The oryx (Hebrew re’em), or aurochs, is a herbivore known for its two
straight horns. A type of antelope, the oryx lives in herds and moves about
the desert in search of food, and like other desert animals, it can endure
long periods without water. Although it does come from the same family as
the wild ox, the NIV rendering of the oryx as a “wild ox” is inaccurate. By
1973, there were no oryx living in Israel. Today, 80 oryx are at Haibar
The donkey was the common beast of burden throughout biblical times. Female
donkeys could be ridden or milked, and males were good for plowing and
trampling seed. Like camels and many other desert animals, donkeys can
tolerate significant water loss (though not as great as the camel) and are
able to replenish that loss quickly. This is because their sweat contains a
low concentration of chloride. When the animals re-hydrate, their chloride
level therefore remains the same, not needing to be replenished by the
The ibex (Hebrew ya‘el), also called a “rock goat” or “wild goat” (KJV), is
a large species of wild goat that feeds on green shrubs and chews its cud
(it is a ruminant). Ibex are dependent on water, and make their homes near
water sources. One member of the herd will keep watch and whistle if danger
approaches. The cliffs provide safety for the ibex because its strong,
agile legs and grooved hooves allow it to climb the rocks in difficult
areas. Its hooves are like sheep hooves but are hollow underneath with a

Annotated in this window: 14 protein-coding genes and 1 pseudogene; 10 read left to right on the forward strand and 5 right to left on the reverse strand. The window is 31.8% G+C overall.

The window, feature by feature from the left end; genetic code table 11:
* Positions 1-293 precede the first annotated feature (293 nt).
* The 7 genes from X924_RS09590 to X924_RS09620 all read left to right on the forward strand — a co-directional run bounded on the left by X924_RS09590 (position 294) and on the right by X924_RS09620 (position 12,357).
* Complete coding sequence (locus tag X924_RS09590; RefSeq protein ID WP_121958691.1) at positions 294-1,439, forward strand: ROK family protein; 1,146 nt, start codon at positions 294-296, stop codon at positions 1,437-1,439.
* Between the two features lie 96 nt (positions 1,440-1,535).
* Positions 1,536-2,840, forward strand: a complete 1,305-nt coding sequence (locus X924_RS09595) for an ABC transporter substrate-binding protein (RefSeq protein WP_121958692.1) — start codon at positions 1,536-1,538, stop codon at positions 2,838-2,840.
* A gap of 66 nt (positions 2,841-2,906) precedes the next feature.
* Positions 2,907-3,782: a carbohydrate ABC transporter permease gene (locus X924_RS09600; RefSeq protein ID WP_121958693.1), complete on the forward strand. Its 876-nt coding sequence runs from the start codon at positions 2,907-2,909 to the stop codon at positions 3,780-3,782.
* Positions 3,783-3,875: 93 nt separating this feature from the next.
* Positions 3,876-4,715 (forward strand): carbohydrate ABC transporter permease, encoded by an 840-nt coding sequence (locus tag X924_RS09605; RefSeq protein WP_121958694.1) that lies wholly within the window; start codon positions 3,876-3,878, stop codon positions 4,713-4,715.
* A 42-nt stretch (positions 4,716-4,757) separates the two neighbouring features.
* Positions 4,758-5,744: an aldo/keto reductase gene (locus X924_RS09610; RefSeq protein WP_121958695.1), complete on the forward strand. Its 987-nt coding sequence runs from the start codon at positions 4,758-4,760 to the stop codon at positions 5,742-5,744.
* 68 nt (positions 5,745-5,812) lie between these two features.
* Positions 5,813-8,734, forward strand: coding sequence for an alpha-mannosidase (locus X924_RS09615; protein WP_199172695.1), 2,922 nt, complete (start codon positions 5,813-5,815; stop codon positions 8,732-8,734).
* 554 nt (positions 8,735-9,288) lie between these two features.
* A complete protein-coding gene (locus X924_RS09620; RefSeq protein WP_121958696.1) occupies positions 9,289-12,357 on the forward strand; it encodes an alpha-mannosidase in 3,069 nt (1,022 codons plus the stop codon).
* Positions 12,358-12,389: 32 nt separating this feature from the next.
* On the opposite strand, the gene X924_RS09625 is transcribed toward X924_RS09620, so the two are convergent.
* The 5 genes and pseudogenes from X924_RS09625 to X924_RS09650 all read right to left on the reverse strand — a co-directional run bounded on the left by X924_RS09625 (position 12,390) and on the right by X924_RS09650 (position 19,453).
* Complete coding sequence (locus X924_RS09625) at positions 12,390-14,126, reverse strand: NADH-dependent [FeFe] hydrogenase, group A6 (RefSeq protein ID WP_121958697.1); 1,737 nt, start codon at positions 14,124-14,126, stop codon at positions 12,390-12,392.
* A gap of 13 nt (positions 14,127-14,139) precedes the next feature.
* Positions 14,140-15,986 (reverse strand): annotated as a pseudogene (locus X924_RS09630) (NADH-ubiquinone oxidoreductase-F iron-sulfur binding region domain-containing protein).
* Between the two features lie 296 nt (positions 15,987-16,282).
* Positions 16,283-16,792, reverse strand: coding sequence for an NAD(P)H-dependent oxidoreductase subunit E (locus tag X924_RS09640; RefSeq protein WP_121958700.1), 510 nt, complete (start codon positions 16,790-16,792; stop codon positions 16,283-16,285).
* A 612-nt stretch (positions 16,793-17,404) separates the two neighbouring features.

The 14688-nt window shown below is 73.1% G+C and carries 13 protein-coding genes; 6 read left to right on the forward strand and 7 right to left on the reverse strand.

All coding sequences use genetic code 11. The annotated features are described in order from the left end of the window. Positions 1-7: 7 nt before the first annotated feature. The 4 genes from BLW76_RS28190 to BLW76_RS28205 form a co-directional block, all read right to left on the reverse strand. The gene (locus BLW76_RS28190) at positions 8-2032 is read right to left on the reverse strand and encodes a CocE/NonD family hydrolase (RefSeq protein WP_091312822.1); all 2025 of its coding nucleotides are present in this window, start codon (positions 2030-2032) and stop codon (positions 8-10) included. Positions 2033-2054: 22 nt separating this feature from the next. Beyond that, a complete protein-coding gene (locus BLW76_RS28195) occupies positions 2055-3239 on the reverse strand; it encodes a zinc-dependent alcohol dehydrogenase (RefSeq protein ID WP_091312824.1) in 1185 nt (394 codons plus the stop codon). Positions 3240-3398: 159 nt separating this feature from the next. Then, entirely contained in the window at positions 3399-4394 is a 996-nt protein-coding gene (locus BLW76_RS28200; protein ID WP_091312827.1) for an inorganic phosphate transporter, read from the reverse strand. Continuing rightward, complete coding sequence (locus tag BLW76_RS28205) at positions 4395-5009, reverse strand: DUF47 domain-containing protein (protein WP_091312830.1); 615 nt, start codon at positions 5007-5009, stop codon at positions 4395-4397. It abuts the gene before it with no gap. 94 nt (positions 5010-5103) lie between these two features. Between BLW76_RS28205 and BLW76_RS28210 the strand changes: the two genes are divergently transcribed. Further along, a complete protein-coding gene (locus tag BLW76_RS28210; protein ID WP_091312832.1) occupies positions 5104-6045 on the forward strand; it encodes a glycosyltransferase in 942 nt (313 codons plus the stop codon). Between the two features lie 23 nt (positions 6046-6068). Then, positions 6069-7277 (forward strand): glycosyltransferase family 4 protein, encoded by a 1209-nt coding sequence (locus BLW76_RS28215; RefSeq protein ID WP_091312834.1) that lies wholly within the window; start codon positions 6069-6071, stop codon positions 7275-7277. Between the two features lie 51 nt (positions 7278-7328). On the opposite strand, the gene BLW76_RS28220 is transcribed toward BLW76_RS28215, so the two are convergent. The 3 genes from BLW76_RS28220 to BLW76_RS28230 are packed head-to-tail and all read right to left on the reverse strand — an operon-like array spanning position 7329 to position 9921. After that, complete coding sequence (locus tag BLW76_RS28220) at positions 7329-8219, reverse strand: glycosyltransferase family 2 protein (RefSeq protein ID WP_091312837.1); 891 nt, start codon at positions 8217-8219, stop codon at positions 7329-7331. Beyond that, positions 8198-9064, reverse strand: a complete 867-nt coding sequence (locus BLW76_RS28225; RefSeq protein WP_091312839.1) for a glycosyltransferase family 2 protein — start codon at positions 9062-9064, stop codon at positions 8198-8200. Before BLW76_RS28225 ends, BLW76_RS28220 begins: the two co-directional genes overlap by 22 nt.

ridge surrounding them, and its forelegs are shorter than its hind legs.
This male ibex is identifiable by its goatee, long, curving horns, and
The Syrian coney, also known as the hyrax or rock badger (Hebrew shaphan)
looks like an overgrown guinea pig. It can easily move about on rocks and
difficult terrain because its feet have built-in suction. Its diet consists
of plants and various grasses, but although it does have a three-part
digestive tract, it does not ruminate. As is necessary for survival in the
desert, the coney can maintain water well, but has difficulty with direct
heat, and thus hides in the rocks.
frequently referenced in judgment passages in Scripture as a wild animal
that inhabits a place abandoned by man.
Isaiah 34:13 (NIV) “Thorns will
overrun her citadels, nettles and brambles her strongholds. She will
become a haunt for jackals, a home for owls.”
Job 30:29 (NIV) “I have become a
brother of jackals, a companion of owls.”
Sheep and Shepherds
(BiblePlaces.com) Photos and information about flocks and those who
keep watch by day and by night.
Hai-Bar Yotvata Nature Reserve (The Red Sea Desert) A
description of the Hai-Bar Nature Reserve with some facts and
pictures of the wildlife that are being reintroduced into the
Hai Bar Conservation Programmes (Leiah Elbaum) A discussion of
the work at the Hai Bar Nature Reserve including several pictures of
Some Biblical animal species of the desert (Tu B'shvat
Environmental Program) A helpful list of many biblical animals,
providing their scientific names, verse references, and other facts.
Promised Land of the Ostrich (National Wildlife Federation) An
informative article about the ostriches at Hai Bar Nature
Reserve. Provides many fascinating facts about these biblical
Birding Israel Website (Birding Israel) A webpage devoted to
birdwatching in Israel. Includes photos of several species of birds.
Southern Israel (Leiah Elbaum)
account of birds in various regions of the south, with pictures.